Another Irishmen on the 1930 tour was Mick Dunne of the Dublin club, Lansdowne. Dunne acquitted himself well on the field of play but was to leave his mark on the tour for another reason: a celebrated romance with a New Zealand woman, Rau to whom he gave his Lions jersey and which was eventually returned to his family eighty-three years later in 2013.
The Lions committee picked a provisional party in April 1929, giving those selected twelve months to arrange six months leave and to accumulate the £80 each player was required to bank with the Lions to cover their incidental expenses. All those making the trip also had to provide their own dinner jacket, which was to be worn nightly when dining on the voyage to New Zealand. As an RAF officer, George had to seek permission up the chain of command to join the tour. He was understandably put on half-pay for the period of the six-month tour.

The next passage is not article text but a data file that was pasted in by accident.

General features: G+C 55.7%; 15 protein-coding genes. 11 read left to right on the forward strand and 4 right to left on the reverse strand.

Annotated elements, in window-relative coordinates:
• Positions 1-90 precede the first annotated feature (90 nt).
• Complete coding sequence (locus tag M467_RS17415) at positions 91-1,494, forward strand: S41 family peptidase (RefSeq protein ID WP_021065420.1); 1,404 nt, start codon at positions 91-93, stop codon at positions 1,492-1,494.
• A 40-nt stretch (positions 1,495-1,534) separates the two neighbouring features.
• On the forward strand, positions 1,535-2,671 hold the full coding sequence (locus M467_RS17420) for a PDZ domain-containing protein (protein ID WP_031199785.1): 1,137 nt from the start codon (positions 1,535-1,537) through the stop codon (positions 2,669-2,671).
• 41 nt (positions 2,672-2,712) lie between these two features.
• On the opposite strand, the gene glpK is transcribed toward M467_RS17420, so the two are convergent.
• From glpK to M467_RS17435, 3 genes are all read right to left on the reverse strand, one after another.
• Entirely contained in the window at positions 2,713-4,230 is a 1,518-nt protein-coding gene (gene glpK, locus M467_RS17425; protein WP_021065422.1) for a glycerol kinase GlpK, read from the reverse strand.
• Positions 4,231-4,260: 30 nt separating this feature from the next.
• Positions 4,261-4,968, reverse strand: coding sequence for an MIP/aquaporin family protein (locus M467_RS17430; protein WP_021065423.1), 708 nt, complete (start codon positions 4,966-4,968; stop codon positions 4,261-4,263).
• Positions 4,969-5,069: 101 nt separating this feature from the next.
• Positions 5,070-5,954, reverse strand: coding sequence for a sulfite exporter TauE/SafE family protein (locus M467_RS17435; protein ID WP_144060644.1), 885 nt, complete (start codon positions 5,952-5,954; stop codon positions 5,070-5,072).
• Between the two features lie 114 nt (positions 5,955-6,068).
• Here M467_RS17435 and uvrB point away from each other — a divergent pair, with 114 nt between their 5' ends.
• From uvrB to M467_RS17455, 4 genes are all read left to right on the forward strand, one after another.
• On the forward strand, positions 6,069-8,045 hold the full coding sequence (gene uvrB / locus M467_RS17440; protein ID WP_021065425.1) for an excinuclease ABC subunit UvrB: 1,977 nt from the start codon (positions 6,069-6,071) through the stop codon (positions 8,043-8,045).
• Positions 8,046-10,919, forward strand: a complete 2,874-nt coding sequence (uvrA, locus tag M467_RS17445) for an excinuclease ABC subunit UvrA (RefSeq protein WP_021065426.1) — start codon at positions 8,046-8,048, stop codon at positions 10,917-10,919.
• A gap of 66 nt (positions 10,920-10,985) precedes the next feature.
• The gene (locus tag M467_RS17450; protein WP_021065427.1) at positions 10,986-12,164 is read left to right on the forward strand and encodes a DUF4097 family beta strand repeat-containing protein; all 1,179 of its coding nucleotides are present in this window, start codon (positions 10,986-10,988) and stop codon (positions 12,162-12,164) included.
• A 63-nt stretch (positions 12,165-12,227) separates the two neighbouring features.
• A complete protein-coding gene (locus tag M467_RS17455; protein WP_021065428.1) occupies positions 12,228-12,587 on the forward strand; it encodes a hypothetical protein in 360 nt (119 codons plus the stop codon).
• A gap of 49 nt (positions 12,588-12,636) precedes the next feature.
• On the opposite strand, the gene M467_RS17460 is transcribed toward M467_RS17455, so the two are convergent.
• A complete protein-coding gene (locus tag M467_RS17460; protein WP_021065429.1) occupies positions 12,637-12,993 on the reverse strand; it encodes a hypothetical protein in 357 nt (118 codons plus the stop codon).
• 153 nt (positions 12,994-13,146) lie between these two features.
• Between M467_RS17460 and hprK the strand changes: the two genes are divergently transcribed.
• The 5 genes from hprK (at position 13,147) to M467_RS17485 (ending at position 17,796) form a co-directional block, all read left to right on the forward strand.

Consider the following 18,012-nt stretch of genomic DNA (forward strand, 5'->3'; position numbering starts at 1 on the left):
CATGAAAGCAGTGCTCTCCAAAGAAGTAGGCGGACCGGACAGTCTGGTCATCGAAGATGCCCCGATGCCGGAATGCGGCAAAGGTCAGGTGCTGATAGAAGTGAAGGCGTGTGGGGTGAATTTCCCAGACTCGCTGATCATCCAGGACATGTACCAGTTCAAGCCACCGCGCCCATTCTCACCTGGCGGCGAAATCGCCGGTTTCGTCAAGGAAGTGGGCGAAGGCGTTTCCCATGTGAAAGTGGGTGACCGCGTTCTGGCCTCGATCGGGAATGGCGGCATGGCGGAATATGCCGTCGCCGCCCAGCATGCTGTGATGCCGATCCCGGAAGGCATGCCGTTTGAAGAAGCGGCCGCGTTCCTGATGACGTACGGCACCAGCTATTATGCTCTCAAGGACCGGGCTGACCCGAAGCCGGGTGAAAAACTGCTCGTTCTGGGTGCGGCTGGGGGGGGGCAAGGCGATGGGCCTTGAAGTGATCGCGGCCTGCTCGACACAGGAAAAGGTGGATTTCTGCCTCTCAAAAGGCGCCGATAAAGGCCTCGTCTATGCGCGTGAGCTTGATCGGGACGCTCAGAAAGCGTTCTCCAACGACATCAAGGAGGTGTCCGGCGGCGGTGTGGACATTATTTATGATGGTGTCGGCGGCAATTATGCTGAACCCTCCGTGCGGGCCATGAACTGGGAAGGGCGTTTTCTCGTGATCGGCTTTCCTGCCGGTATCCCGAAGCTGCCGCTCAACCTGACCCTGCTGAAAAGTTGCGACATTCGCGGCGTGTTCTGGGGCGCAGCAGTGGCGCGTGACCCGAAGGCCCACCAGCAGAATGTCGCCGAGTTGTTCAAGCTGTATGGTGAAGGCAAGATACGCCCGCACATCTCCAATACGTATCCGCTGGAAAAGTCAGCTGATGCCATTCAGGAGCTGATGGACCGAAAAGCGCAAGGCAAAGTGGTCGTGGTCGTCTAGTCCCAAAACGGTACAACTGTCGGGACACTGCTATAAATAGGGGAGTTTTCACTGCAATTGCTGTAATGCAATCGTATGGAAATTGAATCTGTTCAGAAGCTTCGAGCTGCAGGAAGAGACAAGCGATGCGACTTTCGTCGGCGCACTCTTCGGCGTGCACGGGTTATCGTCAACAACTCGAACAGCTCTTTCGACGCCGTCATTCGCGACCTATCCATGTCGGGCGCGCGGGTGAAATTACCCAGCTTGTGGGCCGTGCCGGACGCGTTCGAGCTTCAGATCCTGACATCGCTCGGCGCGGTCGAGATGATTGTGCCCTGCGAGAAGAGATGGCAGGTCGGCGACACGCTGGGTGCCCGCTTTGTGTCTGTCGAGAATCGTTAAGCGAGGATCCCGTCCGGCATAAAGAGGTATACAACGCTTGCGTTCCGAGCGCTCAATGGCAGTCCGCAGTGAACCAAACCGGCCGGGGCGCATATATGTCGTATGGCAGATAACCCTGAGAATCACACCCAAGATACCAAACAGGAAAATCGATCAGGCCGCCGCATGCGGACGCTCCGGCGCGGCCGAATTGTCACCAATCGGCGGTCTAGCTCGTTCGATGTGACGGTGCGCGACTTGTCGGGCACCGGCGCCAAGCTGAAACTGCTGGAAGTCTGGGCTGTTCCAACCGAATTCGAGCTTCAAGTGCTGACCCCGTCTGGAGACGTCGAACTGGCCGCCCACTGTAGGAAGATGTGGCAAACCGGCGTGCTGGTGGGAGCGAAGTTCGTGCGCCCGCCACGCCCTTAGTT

Perhaps, the most noteworthy aspect of the 1930 Tour for George was his role in reshaping the Lions’ uniform. At that time, the strip had a jersey of Scottish blue, English white for the shorts and the red of Wales for the socks. However, there was no green of Ireland. George bravely approached the tour authorities about this anomaly and won their agreement for having a green flash at the top of the team socks. A green turnover on blue socks was instituted for the next tour in 1936. Although it was a small innovation, the inclusion of Irish green cemented the four-nation element of the Lions and reinforced the fact that the team was very much the British and Irish Lions. One could say that this was George Beamish’s gesture towards rugby inclusiveness and equality. As anyone who has played sport knows, your kit is important as an expression of identity.